International Pet Travel
The quarantine rules, regulations and required forms for traveling internationally with your pet are constantly changing.
European Union (EU) Countries have relaxed the rules for entering from a country with a low incidence of rabies such as the United States and Canada. Your dog, cat or ferret will need to be microchipped, then vaccinated for rabies, then wait for 21 days before traveling. It will also need an EU health certificate issued by your veterinarian within 10 days of travel.
Most EU countries now recognize 125 different countries as having a low incidence of rabies, the latest addition to the list being Mexico.
Virtually all countries that require that your pet be microchipped as a condition of entry specify a 15 digit ISO microchip. The ISO pet microchip, which is a non-encrypted 15 digit microchip operating at 134.2 kHz is the world standard.
Gone are the days when a universal international health certificate such as the APHIS form 7001 would suffice for travel to another country. Now, almost every country has their own unique veterinary certificate.
Although there are countries that require manditory quarantine, having your pet quarantined almost never happens any more now that the rabies titre test has come into popular use as a means of making sure that pets are vaccinated for rabies. However, every day more countries are requiring the rabies titre test, so you need to check each country's regulations carefully. The Turks & Caicos and the United Arab Emirates are recent additions to the list of countries requiring this test.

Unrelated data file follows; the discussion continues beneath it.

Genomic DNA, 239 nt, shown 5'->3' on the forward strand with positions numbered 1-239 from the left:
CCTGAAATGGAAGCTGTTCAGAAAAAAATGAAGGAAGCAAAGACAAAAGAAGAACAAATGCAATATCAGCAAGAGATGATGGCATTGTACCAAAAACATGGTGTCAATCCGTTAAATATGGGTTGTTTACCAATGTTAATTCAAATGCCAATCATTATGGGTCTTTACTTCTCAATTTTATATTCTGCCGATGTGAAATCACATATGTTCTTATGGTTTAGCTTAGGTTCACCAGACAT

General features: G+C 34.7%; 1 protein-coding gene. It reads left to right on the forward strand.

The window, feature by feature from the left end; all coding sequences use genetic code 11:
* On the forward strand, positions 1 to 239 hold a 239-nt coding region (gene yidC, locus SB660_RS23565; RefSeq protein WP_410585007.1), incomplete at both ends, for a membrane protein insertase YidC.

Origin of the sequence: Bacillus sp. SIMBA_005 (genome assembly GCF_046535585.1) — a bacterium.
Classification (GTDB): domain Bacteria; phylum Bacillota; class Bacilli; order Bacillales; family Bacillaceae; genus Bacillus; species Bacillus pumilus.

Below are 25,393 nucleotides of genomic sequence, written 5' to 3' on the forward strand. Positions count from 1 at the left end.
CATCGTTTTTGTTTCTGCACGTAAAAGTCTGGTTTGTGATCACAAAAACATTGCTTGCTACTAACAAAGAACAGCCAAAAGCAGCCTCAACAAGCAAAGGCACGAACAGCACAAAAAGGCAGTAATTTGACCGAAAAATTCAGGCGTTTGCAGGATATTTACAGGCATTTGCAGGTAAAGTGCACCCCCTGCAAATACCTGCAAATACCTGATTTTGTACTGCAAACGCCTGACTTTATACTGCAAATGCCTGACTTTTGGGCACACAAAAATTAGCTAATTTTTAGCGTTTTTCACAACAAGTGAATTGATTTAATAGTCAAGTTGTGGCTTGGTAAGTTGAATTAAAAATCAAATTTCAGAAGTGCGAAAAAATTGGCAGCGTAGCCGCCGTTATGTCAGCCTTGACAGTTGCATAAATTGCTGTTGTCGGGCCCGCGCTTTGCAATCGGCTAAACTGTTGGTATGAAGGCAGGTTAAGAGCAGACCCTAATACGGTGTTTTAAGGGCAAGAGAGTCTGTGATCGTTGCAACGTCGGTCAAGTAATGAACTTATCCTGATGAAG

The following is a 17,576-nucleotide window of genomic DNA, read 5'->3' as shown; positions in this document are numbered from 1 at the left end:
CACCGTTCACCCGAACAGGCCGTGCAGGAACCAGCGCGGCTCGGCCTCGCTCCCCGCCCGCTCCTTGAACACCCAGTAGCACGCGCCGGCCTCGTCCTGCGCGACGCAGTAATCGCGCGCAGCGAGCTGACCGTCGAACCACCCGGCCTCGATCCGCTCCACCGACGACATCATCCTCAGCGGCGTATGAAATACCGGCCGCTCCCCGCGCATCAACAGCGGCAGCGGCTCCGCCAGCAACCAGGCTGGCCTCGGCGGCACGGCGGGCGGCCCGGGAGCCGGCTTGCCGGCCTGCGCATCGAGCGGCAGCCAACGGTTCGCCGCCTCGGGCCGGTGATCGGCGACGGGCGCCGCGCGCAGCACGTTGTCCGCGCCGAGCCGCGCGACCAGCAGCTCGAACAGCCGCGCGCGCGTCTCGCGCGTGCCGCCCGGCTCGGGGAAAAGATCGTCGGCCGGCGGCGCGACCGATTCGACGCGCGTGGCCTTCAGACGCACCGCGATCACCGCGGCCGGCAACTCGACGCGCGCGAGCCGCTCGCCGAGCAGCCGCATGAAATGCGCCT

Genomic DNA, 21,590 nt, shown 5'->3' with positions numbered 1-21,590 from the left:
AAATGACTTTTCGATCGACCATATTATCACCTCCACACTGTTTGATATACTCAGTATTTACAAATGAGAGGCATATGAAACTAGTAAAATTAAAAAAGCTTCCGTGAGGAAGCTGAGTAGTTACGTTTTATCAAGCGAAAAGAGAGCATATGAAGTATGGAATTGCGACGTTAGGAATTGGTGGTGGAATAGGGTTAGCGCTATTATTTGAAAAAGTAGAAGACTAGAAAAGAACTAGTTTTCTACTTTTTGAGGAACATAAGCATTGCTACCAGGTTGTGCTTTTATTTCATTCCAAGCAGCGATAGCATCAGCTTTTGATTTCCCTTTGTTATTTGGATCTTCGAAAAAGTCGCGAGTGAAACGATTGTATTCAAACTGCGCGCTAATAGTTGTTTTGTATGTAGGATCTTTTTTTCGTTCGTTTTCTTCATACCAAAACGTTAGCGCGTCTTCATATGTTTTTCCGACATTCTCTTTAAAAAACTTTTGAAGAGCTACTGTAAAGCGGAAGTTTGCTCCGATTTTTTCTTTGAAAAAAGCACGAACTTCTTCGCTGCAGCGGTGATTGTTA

Pets living in Europe have an easier time, as the EU has adopted a single form of veterinary certificate called the EU Pet Passport. However, the EU Pet Passport can only be issued by veterinarians in the EU and it is only valid for travel within the EU. Pets entering the EU with a EU health certificate can travel throughout the EU for 4 months or until their rabies vaccination expires, whichever comes first.
Most countries require that the forms for taking a pet into that country be endorsed by the "competent authority". This is the governmental agency that licenses veterinarians in the country from which they are departing. In the United States, this is done by the State USDA veterinarian and in Canada by the CFIA office in the region of Canada you are traveling from. In your country, it will be done by the government agency responsible for the import and export of live animals, generally a division of the Department of Agriculture.
It is VERY important that you have the current information and all of the necessary forms before traveling internationally. The forms and instructions for taking your pet to almost every country in the world can be found in our pet passport section.
With more airlines accepting pets on their international routes, traveling with your pet has become much easier. In addition to the pet passport rules and forms, you will find the pet policy for the world's airlines as well as policies for cruise ships and ferries throughout the world.
If you have questions regarding International Pet Travel with your pet, send an email to: firstname.lastname@example.org.